Nagoya Meshi Expo

ByMark Guthrie
Oct 20, 2015

Nagoya Meshi Expo

Nagoya Meshi copyIn Japan, the cuisine of a local region is something of which to be particularly – sometimes fiercely – proud, and Nagoya is no exception to this. Nagoya food (Nagoya Meshi) is hugely varied and diverse cuisine, encompassing the traditional ‘washoku’ as well as the more modern ‘yōshoku’. Whether it is the delicateness of chicken sashimi, the spice of Taiwan ramen, or the salty miso katsu, there is something in the Nagoyan menu to suit all palettes. It is perhaps this assuredness and pride in the city’s fare that was behind the idea of the Nagoya Meshi Expo.

What is the Nagoya Meshi Expo?

The Nagoya Meshi Expo is an annual celebration of the huge array of food for which the city is famed. Now in its fifth year, it has expanded to include up to 307 stores and restaurants all over Nagoya. The plan is that you can purchase discounted meal tickets either at one of the dozens of ticket centres or at a convenience store ticketing machine, which can be exchanged for some great food at participating stores. For example, one ticket can get you a meal set from Yamachan of tebasaki, kushi katsu and a highball; two ebi furai with a drink from Enshu Mikawaya or a yaki niku pizza and a soft drink from Napoli Pizza.

With tickets costing 1,240 JPY for two and a set of five for 3,000 JPY, it’s not too bad a deal. Then, should you particularly enjoy what you have eaten, and it is one of the 31 competing stores, you can show your love by voting online for it to be awarded with the much coveted prize of ‘Nagoya Meshi of the year’.

Why should you try the Nagoya Meshi Expo?

Whether you have been in the city for a short time or are here for the long haul, there is a good chance that there is something in Nagoya’s wide selection that you don’t know. In that way, it is a great opportunity to discover something new: a new restaurant perhaps, a different part of town, or even a new favourite dish. While you can’t possibly try them all (very few people can stomach 10 deals a day), there is still plenty of time to get out and try something.

Nagoya Meshi Expo details

Nagoya Cuisine

Below is a by-no-means complete list of the types of food for which Nagoya is famous, but merely a sample of our favourites.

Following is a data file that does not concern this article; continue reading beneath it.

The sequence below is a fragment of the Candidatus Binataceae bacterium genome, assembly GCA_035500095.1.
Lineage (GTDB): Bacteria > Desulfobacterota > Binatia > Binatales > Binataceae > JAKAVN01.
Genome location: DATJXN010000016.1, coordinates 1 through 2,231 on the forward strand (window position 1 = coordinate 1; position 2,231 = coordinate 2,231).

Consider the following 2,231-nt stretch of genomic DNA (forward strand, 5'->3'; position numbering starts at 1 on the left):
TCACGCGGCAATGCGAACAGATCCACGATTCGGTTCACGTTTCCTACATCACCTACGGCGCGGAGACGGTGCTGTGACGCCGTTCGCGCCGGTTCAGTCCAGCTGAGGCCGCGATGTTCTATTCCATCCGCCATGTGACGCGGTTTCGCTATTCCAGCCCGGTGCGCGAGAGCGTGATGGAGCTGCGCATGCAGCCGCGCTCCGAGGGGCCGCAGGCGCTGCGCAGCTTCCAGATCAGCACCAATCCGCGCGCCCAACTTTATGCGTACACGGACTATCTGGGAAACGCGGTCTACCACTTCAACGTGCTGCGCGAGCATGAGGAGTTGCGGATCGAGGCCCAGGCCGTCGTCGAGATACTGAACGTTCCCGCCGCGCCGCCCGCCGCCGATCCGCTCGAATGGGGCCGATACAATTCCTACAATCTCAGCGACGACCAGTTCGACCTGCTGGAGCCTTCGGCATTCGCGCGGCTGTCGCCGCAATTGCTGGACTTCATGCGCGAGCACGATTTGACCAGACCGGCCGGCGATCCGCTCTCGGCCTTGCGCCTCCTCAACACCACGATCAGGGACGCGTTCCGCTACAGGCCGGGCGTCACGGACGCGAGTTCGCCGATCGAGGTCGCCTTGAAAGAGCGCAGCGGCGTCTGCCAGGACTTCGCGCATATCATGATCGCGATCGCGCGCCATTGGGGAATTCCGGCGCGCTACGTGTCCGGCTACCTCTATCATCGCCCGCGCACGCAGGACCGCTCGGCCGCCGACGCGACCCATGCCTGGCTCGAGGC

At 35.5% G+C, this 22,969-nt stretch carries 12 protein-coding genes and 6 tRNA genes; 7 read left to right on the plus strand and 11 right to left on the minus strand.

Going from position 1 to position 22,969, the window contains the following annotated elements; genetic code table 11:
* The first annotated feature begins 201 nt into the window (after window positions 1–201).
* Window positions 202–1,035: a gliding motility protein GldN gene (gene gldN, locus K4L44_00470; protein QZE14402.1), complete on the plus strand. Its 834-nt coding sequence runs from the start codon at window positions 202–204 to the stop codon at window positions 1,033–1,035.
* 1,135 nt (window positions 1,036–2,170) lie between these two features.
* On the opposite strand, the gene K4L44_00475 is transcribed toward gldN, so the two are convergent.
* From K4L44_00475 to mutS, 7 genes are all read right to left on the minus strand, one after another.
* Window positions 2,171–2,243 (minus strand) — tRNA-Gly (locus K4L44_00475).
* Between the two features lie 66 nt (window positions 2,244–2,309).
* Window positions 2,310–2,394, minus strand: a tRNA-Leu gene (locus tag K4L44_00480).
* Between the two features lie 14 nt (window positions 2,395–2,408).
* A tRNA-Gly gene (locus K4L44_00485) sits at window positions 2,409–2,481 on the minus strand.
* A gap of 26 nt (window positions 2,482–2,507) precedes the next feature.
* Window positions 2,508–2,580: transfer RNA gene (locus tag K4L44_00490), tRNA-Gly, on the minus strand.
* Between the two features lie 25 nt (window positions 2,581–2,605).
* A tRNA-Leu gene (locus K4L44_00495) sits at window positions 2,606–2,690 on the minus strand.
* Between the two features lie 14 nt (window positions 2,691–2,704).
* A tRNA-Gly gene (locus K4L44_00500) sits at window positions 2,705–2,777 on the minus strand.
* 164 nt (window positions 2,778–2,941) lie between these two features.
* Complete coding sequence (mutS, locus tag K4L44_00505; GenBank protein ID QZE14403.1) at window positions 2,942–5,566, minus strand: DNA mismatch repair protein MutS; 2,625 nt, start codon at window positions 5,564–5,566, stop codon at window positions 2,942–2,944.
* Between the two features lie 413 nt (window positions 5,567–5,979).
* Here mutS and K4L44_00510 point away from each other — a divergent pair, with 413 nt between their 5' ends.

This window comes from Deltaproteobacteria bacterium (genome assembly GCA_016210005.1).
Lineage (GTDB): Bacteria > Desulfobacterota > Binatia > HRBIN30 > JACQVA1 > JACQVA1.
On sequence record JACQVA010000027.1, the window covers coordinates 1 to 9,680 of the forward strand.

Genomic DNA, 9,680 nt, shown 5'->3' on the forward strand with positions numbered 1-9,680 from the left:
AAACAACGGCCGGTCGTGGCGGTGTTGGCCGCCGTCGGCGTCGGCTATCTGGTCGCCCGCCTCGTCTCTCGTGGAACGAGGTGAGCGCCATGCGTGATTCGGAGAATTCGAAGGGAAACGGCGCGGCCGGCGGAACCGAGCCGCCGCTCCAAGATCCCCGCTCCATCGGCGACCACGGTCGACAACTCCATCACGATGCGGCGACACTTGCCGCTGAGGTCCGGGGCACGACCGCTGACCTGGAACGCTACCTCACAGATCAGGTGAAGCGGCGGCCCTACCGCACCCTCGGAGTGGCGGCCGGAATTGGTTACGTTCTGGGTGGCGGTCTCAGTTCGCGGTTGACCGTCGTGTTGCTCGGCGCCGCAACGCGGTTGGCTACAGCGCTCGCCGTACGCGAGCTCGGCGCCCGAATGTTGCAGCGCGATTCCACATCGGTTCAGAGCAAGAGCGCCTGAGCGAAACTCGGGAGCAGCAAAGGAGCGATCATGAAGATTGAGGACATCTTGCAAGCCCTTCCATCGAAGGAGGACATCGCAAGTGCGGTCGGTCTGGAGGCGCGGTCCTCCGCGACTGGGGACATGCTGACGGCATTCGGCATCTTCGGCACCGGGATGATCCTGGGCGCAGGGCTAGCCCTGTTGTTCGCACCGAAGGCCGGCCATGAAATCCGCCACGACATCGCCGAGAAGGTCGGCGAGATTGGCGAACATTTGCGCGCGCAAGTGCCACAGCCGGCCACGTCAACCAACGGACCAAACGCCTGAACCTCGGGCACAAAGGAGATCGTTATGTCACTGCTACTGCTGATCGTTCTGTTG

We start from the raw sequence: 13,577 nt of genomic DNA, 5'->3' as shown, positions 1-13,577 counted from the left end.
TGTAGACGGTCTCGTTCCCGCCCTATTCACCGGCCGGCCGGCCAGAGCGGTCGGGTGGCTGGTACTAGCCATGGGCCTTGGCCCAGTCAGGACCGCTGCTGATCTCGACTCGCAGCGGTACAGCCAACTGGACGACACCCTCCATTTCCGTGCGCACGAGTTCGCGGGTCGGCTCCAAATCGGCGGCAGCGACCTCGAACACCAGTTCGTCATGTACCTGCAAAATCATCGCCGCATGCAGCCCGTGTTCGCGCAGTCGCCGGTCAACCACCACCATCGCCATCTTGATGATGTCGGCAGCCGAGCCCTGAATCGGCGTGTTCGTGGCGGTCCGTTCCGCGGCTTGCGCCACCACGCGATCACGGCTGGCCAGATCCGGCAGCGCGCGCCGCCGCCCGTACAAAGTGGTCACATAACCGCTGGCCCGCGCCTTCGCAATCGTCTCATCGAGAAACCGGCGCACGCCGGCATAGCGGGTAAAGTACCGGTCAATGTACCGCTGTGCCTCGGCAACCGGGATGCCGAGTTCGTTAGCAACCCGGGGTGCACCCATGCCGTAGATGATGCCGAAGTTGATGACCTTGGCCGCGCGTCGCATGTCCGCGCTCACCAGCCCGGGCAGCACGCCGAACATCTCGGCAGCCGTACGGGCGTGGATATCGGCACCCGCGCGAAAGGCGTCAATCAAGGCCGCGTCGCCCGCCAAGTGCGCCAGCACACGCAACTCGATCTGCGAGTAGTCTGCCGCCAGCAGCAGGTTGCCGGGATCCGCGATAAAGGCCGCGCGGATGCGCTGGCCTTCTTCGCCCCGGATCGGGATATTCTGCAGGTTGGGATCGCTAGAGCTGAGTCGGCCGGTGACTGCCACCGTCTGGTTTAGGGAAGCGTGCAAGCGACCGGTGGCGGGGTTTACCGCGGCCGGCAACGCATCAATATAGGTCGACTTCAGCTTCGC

Tebasaki – Perhaps Nagoya’s most famous food, these deep-fried chicken wings can be salty, spicy or lathered in sauce. Check out the JIS Guide to Tebasaki.

Nagoya Cochin sashimi – The Nagoyan Cochin chicken is held in particularly particularly high regard – think the Kobe beef of poultry. It’s so succulent and fresh that you can eat it raw.

Ebi Furai – Deep fried bread crumbed prawns. Some of them can be gigantic, up to 30cm. Check out the JIS Guide to Ebi Furai.

Hitsumabushi – Many parts of the country serve ‘unagi’, or eel, but Nagoya’s grilled eel is particularly special. Check out the JIS Guide to Hitsumabushi.

Miso katsu – While white miso is favoured throughout most of the country, Nagoyans are immensely proud of their red miso sauce. Slathering it on top of a fried cutlet, or dipping ‘kushi’ skewers into it is about as Nagoyan as you can get.

Taiwan ramen – Despite the name, this dish is as Nagoayn as Ichiro. And like the baseball superstar, it packs a big hit. This is a seriously spicy noodle dish.

Ankake pasta – Of course, spaghetti is an Italian thing. Mixing it with red weiner sausages, bright coloured vegetables and a spicy, sticky sauce is definately a Nagoya thing.

Doteni – Its English name of ‘offal stew’ does little service to this red miso stew that is perfect for warming cold bodies on chilly winter nights.

Ogura toast – This thickly sliced toast served with a sweet red bean paste is often found as part of the Nagoya cafe ‘Morning’ tradition, usually coming with coffee or tea.

Curry udon – Mixing Japanese curry sauce with udon noodles is such a straghtforwardly delicious idea that it seems crazy that Nagoyans had to even come up with it. But they did.

Misonikomi udon – Another udon dish peculiar to Nagoya the chicken, egg and onion of the soup is brought to life by the red bean miso, and is believed to have been an original of the warring era Takeda clan, becoming another spoils of war for the victorious Tokugawa Ieyasu.


Mark Guthrie

Photo: -Modified

About the author

Mark Guthrie editor

Novelist, copywriter and graduate from the most prestigious university in Sunderland, Mark whiles away his precious time on this Earth by writing about popular culture, travel, food and pretty much anything else that is likely to win him the Pulitzer he desperately craves. Find some more of his musings at and on instagram @markguthriewrites